Pensions: From Final Salary to the Final Straw

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When is a fraud not a fraud? This is a question that millions of people will be asking themselves as increasing numbers of employers reduce, or default on, pensions that workers have been paying into for years.

One of the major causes of the growing pensions crisis is the closure of 'final salary' schemes. Fifty six percent of companies which have reviewed these in the past five years have closed them to new applicants according to consultants Watson Wyatt, and many existing employees have been switched to more risky 'money purchase' schemes. On average bosses pay half into these schemes what they would to final salary pensions.

Final salary pensions were meant to guarantee a retirement income calculated from the salary in your last year of work and your length of employment. Companies had control over the investment of the funds--hence their initial attraction--but they were meant to be liable for any shortfall. In the boom years of rising stockmarkets and higher interest rates many companies took 'contribution holidays', ie they stopped paying into the funds. But now profits are tighter many firms, including Sainsbury's, Iceland, the four biggest banks and BT, are abandoning the schemes.

Royal Ordnance, which produces ammunition for the Ministry of Defence, has taken a 12-year 'holiday' from pension contributions, and has the cheek to demand that workers pay up to £20 a week extra if they are to receive the pensions promised them. Over 4,000 workers at nine factories have voted more than nine to one for industrial action over the issue.

This sort of action, which has led to large protests in much of continental Europe, is necessary if the rip-off is to be halted. The government has proven itself totally unwilling to stand up to the corporations responsible for the crisis, the blame for which, as Amicus general secretary Derek Simpson has said, they are trying to shift 'from the perpetrator to the victims'. So instead of offering workers the protection recommended by the pensions advisory service Opas, New Labour's work and pensions secretary Andrew Smith has told us we will 'either have to save more or work longer, or some mixture of both'. New public sector workers are to have their retirement age raised by five years to 65, and rather than restore the link between the state pension and earnings that it promised in opposition, New Labour wants to 'encourage' people to work past 65. GMB general secretary John Edmonds has promised to oppose this 'work till you drop culture'.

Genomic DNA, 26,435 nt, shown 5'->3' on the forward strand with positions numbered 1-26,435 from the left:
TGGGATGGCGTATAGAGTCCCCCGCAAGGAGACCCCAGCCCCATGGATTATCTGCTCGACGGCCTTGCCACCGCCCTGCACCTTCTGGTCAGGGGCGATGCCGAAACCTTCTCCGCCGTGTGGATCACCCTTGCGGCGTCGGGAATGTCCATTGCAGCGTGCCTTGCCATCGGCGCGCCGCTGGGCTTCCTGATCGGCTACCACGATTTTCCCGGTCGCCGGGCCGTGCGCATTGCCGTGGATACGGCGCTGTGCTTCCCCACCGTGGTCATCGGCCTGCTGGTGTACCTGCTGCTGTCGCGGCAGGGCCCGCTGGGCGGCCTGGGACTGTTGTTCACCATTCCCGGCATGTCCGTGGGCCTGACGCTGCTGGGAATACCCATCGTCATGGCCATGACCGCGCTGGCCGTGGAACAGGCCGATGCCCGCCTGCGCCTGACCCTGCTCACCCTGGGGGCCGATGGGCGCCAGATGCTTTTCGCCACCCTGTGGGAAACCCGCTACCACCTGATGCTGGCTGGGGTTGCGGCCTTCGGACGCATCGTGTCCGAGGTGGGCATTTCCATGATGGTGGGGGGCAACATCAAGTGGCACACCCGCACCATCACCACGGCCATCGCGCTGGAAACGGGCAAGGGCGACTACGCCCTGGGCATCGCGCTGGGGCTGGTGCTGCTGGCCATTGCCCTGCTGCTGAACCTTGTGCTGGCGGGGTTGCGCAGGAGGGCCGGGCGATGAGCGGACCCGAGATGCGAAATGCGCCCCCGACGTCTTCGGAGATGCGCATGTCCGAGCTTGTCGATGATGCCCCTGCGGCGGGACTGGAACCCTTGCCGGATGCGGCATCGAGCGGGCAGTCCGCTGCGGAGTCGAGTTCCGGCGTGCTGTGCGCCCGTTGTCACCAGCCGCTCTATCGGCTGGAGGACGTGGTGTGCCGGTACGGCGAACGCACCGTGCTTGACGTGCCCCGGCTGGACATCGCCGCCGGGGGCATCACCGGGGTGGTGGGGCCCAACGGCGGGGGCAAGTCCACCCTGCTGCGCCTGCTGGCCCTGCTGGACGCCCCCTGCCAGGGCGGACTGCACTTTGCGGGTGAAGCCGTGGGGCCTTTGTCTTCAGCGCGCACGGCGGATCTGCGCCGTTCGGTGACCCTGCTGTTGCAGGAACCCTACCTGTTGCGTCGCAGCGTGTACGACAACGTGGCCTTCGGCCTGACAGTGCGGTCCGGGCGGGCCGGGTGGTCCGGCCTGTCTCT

Government proposals will not give workers the protection they need. Take the example of steel company ASW, which went bust in July. Hundreds of workers at the Sheerness plant will get substantially less than their full entitlement--perhaps only half--and many Cardiff workers who have contributed for up to 30 years could get nothing. Under current rules a company which goes bust must prioritise existing pensioners before sharing out whatever, if anything, is left to current workers. Two ASW directors quite legally took early retirement shortly before this happened, assuring themselves of pension packages worth more than £140,000 a year, with an eventual cost of about £2 million. Under government plans City fat cats will still be able to grab up to £1.4 million before they lose tax relief, and former CBI boss Adair Turner will head the pensions commission.

Companies will still be free to unilaterally wind up final salary schemes until April 2004. 'Independent trustees', appointed by the liquidator to administer pensions of companies that have gone into receivership, will still be able to charge extortionate 'costs' from pension funds.

However, not all pensions are subject to the slings and arrows of outrageous fortune making. The Lord Chancellor, Derry Irvine, is to get a £180,000 lump sum and an annual income of £90,000 when he steps down from his government post. Nice pension if you can get it.